Digital terrestrial TV broadcast launch may be delayed.TOKYO, Nov. 20 Kyodo
The planned launch of digital terrestrial television Digital Terrestrial Television (DTTV or DTT) is an implementation of digital technology to provide a greater number of channels and/or better quality of picture and sound using aerial broadcasts to a conventional antenna (or aerial) instead of a satellite dish or broadcasts may be delayed as financial support from the government to promote the conversion from analog broadcasting Generally refers to transmitting analog TV signals over the air or via cable and satellite. Contrast with digital broadcast. See NTSC and DTV. may have to be much more substantial than originally thought, a group promoting digital broadcasting said Tuesday.
The association consisting of Japan Broadcasting Corp. (NHK NHK Nippon Hoso Kyokai (Japan Broadcasting Corporation)
NHK Nihon Hoso Kyokai (Japanese Broadcasting Association)
NHK Nihon Hikikomori Kyokai (anime) ), commercial TV broadcasters and the Ministry of Public Management, Home Affairs, Posts and Telecommunications Communicating information, including data, text, pictures, voice and video over long distance. See communications. said the government may need to spend more than 200 billion yen by fiscal 2006 to promote the conversion of terrestrial Dealing with the earth. See terrestrial link. broadcasts from analog to digital, more than double the 73 billion yen envisaged under the existing plan.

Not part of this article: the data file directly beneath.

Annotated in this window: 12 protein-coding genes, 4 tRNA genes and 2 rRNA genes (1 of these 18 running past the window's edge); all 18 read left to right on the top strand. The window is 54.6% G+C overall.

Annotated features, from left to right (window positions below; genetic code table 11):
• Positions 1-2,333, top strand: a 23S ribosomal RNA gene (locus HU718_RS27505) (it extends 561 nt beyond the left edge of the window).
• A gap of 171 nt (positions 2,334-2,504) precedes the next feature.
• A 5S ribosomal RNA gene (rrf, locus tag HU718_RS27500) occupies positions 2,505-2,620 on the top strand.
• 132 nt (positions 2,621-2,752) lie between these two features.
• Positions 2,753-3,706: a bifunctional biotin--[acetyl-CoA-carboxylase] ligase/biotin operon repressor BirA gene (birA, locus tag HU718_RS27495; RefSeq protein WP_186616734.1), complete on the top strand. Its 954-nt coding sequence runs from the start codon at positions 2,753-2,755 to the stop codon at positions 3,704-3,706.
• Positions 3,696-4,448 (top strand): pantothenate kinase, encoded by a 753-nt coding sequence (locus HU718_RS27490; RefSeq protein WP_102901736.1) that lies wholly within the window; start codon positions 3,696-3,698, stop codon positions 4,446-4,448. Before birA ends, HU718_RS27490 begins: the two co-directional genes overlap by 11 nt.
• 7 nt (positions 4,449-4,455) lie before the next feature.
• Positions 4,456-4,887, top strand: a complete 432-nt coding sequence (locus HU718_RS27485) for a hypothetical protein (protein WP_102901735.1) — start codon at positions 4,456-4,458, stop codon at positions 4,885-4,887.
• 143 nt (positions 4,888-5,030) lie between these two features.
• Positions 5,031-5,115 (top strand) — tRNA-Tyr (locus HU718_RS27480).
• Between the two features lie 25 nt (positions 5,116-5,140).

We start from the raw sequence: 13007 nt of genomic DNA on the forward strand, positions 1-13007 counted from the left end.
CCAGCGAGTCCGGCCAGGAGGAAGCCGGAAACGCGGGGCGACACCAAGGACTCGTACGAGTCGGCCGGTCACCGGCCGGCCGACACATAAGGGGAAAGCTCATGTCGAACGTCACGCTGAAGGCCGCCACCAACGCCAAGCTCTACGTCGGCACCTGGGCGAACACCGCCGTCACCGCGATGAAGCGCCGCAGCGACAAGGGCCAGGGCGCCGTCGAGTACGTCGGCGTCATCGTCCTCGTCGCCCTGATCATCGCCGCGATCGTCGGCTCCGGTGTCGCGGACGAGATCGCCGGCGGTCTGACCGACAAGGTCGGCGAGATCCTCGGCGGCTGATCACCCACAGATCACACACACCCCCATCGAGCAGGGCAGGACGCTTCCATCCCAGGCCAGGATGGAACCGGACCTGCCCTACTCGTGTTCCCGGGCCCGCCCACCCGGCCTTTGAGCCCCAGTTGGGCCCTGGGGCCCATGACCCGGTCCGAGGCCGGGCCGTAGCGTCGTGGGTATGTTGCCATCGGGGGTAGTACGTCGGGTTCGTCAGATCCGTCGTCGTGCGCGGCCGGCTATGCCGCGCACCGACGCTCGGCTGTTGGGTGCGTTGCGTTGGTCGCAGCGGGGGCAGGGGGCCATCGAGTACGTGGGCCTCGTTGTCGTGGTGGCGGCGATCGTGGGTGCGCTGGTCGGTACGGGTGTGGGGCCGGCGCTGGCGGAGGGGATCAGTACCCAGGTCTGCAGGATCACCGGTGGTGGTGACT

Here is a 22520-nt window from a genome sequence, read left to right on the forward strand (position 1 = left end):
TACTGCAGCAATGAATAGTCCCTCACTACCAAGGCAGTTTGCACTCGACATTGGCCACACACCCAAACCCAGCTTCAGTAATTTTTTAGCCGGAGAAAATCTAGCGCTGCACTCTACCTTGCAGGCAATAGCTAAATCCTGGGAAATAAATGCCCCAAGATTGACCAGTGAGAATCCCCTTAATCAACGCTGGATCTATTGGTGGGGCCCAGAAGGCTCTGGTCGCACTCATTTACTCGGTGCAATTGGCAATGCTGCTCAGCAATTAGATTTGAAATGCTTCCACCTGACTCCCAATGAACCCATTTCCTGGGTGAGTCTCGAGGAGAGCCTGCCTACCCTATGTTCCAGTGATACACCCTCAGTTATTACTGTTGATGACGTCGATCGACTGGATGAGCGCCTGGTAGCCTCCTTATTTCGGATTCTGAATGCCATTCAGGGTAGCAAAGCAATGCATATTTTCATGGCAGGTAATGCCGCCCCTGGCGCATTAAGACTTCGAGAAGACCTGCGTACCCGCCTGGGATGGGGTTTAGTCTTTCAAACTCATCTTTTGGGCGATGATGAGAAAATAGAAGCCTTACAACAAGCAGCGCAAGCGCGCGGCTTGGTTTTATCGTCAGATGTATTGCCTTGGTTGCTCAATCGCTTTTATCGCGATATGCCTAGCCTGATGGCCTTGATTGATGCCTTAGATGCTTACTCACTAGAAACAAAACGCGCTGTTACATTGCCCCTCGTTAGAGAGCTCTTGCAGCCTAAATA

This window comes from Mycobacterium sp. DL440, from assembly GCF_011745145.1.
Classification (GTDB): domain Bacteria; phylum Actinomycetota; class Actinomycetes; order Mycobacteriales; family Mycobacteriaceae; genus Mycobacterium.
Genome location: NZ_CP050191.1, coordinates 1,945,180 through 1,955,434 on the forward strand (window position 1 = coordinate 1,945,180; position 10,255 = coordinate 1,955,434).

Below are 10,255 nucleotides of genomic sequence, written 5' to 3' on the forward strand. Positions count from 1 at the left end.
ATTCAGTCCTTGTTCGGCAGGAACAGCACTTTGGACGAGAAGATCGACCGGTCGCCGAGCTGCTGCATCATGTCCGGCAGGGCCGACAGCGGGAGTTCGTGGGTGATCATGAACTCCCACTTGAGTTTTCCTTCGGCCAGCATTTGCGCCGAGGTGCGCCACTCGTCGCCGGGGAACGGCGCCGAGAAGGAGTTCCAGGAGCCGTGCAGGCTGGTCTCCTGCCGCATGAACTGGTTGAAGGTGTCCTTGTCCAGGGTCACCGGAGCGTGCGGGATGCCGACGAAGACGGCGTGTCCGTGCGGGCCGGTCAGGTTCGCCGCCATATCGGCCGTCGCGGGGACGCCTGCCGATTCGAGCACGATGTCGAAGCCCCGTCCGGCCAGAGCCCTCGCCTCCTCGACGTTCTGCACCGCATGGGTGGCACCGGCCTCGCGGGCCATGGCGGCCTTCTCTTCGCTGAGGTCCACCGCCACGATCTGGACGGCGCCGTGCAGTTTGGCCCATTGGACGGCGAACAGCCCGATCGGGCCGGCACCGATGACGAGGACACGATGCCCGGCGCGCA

Under the exiting plan, which calls for the launch of digital terrestrial broadcasts in Tokyo, Osaka and Nagoya in fiscal 2003 and in the rest of Japan in fiscal 2006, the association estimated that some 2.5 million households in certain regions will have to install digital-capable antennas and channels so as to avoid interference from radio waves Radio waves
Electromagnetic energy of the frequency range corresponding to that used in radio communications, usually 10,000 cycles per second to 300 billion cycles per second. .
However, a closer look at the date determined that about 4.4 million households across Japan will need to acquire the new technology, the association said.
The adjustment in the number of households expected to be affected by the digital broadcasting program could spark criticism, as the number of households was initially estimated at 10 million in 1998, but then revised sharply downward to 2.5 million, the figure on which the current plan and funding were based.